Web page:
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Baby Face Nelson (1957)

George "Babyface" Nelson becomes one of the most important gangsters of 1930's Chicago by making brutal robberies. In order to compete with Al Capone he allies himself with John Dillinger...

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2 nominations. See more awards »

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Cast

Cast overview, first billed only:
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Doc Saunders (as Sir Cedric Hardwicke)
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Robert Osterloh ...
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Lisa Davis ...
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Mac - Detective
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Storyline

George "Babyface" Nelson becomes one of the most important gangsters of 1920s Chicago by making brutal robberies. In order to compete with Al Capone he allies himself with John Dillinger... Written by Volker Boehm

Plot Summary | Add Synopsis

Taglines:

the baby-face punk who became the FBI's PUBLIC ENEMY NO. 1! See more »


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Details

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Release Date:

4 April 1958 (Japan)  »

Also Known As:

Caminos de sangre  »

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Box Office

Budget:

$175,000 (estimated)
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Company Credits

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Sound Mix:

| (Ryder Sound Services)

Aspect Ratio:

1.85 : 1
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Did You Know?

Trivia

Upon its release, the film was criticized by California Representative H. Allen Smith, who claimed that it contributed to juvenile delinquency. FBI Chief J. Edgar Hoover also denounced the film as glorifying crime. See more »

Goofs

The movie is portraying 1933, but the open scenes you see a metropolitan city that is far more modern and developed than the cities of 1933. See more »

Connections

Referenced in Empire of the Censors (1995) See more »

Soundtracks

I'm So In Love With You
by Mickey Rooney & Harold Spina
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User Reviews

 
Lester M. Gillis; AKA: Baby Face Nelson.
20 September 2012 | by (United Kingdom) – See all my reviews

Baby Face Nelson is directed by Don Siegel and co-written by Daniel Mainwaring, Robert Adler and Irving Shulman. It stars Mickey Rooney, Carolyn Jones, Cedric Hardwicke, Leo Gordon, Anthony Caruso and Jack Elam. Story is based on the notorious criminal who became public enemy number one in the first half of the 1930s.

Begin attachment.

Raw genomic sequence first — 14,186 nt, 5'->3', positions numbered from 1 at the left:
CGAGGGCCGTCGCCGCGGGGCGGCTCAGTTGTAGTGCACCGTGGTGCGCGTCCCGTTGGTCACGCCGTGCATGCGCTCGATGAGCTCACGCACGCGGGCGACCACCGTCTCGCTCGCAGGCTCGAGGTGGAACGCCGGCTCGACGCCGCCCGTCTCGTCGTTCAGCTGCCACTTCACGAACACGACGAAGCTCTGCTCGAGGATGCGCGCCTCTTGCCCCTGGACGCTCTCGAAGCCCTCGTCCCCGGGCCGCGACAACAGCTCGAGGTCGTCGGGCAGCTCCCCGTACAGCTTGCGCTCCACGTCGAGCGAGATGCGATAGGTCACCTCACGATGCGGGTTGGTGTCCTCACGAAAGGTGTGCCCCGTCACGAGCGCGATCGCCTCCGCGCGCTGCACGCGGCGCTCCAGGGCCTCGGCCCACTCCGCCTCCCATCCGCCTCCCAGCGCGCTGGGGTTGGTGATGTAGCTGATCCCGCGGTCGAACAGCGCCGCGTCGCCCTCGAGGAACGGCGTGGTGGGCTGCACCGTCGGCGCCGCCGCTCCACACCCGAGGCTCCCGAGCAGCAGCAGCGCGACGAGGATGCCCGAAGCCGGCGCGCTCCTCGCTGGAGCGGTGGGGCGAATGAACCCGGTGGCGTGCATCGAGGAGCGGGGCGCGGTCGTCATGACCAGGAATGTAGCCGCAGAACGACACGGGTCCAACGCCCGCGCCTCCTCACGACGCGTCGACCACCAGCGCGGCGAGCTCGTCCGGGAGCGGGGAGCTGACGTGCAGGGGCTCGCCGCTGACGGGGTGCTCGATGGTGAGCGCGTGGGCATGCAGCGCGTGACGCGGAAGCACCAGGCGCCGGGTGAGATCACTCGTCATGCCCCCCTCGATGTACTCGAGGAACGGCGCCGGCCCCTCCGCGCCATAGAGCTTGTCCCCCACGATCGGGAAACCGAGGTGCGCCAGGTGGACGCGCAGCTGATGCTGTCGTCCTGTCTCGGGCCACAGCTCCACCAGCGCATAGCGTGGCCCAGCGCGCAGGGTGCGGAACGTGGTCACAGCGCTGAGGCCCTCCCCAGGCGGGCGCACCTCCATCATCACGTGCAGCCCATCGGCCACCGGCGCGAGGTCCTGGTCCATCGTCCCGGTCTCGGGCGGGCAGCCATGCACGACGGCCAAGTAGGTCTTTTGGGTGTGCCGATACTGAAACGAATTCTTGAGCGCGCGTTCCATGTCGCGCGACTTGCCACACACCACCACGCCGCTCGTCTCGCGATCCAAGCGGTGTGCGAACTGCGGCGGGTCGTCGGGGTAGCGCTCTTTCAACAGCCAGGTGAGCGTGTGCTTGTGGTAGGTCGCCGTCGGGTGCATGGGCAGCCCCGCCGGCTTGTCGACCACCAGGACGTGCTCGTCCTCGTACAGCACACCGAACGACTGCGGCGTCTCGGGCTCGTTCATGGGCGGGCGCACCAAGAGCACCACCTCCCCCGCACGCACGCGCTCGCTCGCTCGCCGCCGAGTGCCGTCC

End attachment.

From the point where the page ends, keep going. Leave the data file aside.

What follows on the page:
Gangsters have always been a profitable source for film makers, with many of them proving to be the basis of classic cinema. The story of Baby Face Nelson is ideal for cinematic treatment.

Don Siegel's 57 movie is tight and taut, yet still briskly paced, and in the main as per the characterisation of Nelson, it's pitched right by Siegel and Mickey Rooney. Nelson is seen as a pocket rocket of inferiority complexes, a deluded bully held in the grip of jealousies. He's a trigger-happy punk with anger issues, while Siegel is professional enough to ensure the little thug is not glamorised (the film opens with a written statement pouring praise on the FBI). The recreation of the period is grand, those cars, those guns, the latter of which get a good amount of screen time as Siegel gives us gun play aplenty. While visually (Hal Mohr on cinematography duty) it's lighted for shadows and period starkness. There's even a pitch black noir ending to round it off.

The flaws? Rooney never fully convinces in the role of Nelson, where perhaps he is a mere victim of following in the footsteps of greater characterisations in the genre? Or maybe it's just a case of being familiar with him in more airy roles? But with Hardwicke doing fine work as a boozy lecher, Jones appealingly knowing and sexy as Nelson's moll, and Elam and Elisha Cook Jr bolstering the support ranks, film is in capable acting hands. Narrative is a bit scratchy, not quite a complete whole, more a case of a number of great scenes inserted here and there, but it doesn't hurt the picture too much. Overall it gets in and does its job in next to no time, never out staying its welcome, it overcomes its faults and entertains the genre fan with ebullience. 7/10


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